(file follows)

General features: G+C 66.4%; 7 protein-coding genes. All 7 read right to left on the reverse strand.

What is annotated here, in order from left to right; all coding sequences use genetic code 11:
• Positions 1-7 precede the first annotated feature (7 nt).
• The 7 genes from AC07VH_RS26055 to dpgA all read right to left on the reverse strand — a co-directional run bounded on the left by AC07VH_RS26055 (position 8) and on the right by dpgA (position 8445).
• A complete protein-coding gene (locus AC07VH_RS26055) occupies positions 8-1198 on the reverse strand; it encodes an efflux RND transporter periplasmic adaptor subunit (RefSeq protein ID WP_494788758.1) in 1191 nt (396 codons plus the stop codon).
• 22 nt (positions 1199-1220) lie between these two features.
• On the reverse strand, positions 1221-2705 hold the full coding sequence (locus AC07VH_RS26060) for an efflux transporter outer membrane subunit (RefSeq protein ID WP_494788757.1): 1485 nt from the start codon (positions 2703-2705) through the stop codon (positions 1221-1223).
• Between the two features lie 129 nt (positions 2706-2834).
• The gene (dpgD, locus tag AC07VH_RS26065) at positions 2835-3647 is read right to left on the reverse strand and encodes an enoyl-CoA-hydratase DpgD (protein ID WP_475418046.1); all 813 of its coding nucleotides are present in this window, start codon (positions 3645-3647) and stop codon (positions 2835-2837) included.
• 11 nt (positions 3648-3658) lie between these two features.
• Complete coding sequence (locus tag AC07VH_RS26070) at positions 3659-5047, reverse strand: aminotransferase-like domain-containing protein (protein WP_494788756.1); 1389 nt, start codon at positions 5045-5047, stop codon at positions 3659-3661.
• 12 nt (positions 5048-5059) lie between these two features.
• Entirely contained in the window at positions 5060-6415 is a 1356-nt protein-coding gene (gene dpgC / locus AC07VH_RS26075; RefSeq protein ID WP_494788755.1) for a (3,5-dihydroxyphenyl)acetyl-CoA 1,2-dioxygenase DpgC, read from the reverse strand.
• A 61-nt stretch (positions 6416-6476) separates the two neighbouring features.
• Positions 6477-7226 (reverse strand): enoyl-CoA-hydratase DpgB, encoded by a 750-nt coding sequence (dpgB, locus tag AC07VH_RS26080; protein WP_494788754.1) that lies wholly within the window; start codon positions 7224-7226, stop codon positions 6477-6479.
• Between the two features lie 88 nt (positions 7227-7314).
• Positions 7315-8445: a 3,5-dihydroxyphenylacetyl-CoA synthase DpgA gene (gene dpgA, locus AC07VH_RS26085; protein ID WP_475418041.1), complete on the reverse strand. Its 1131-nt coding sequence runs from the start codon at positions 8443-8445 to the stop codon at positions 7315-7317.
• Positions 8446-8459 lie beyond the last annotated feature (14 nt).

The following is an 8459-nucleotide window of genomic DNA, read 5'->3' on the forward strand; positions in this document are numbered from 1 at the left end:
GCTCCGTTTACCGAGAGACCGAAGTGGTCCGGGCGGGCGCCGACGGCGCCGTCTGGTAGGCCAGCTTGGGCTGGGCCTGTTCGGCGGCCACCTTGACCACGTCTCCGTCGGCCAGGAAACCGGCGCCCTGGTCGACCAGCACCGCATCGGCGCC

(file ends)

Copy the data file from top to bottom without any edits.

General features: G+C 66.4%; 7 protein-coding genes. All 7 read right to left on the reverse strand.

What is annotated here, in order from left to right; all coding sequences use genetic code 11:
• Positions 1-7 precede the first annotated feature (7 nt).
• The 7 genes from AC07VH_RS26055 to dpgA all read right to left on the reverse strand — a co-directional run bounded on the left by AC07VH_RS26055 (position 8) and on the right by dpgA (position 8445).
• A complete protein-coding gene (locus AC07VH_RS26055) occupies positions 8-1198 on the reverse strand; it encodes an efflux RND transporter periplasmic adaptor subunit (RefSeq protein ID WP_494788758.1) in 1191 nt (396 codons plus the stop codon).
• 22 nt (positions 1199-1220) lie between these two features.
• On the reverse strand, positions 1221-2705 hold the full coding sequence (locus AC07VH_RS26060) for an efflux transporter outer membrane subunit (RefSeq protein ID WP_494788757.1): 1485 nt from the start codon (positions 2703-2705) through the stop codon (positions 1221-1223).
• Between the two features lie 129 nt (positions 2706-2834).
• The gene (dpgD, locus tag AC07VH_RS26065) at positions 2835-3647 is read right to left on the reverse strand and encodes an enoyl-CoA-hydratase DpgD (protein ID WP_475418046.1); all 813 of its coding nucleotides are present in this window, start codon (positions 3645-3647) and stop codon (positions 2835-2837) included.
• 11 nt (positions 3648-3658) lie between these two features.
• Complete coding sequence (locus tag AC07VH_RS26070) at positions 3659-5047, reverse strand: aminotransferase-like domain-containing protein (protein WP_494788756.1); 1389 nt, start codon at positions 5045-5047, stop codon at positions 3659-3661.
• 12 nt (positions 5048-5059) lie between these two features.
• Entirely contained in the window at positions 5060-6415 is a 1356-nt protein-coding gene (gene dpgC / locus AC07VH_RS26075; RefSeq protein ID WP_494788755.1) for a (3,5-dihydroxyphenyl)acetyl-CoA 1,2-dioxygenase DpgC, read from the reverse strand.
• A 61-nt stretch (positions 6416-6476) separates the two neighbouring features.
• Positions 6477-7226 (reverse strand): enoyl-CoA-hydratase DpgB, encoded by a 750-nt coding sequence (dpgB, locus tag AC07VH_RS26080; protein WP_494788754.1) that lies wholly within the window; start codon positions 7224-7226, stop codon positions 6477-6479.
• Between the two features lie 88 nt (positions 7227-7314).
• Positions 7315-8445: a 3,5-dihydroxyphenylacetyl-CoA synthase DpgA gene (gene dpgA, locus AC07VH_RS26085; protein ID WP_475418041.1), complete on the reverse strand. Its 1131-nt coding sequence runs from the start codon at positions 8443-8445 to the stop codon at positions 7315-7317.
• Positions 8446-8459 lie beyond the last annotated feature (14 nt).

The following is an 8459-nucleotide window of genomic DNA, read 5'->3' on the forward strand; positions in this document are numbered from 1 at the left end:
GCTCCGTTTACCGAGAGACCGAAGTGGTCCGGGCGGGCGCCGACGGCGCCGTCTGGTAGGCCAGCTTGGGCTGGGCCTGTTCGGCGGCCACCTTGACCACGTCTCCGTCGGCCAGGAAACCGGCGCCCTGGTCGACCAGCACCGCATCGGCGCC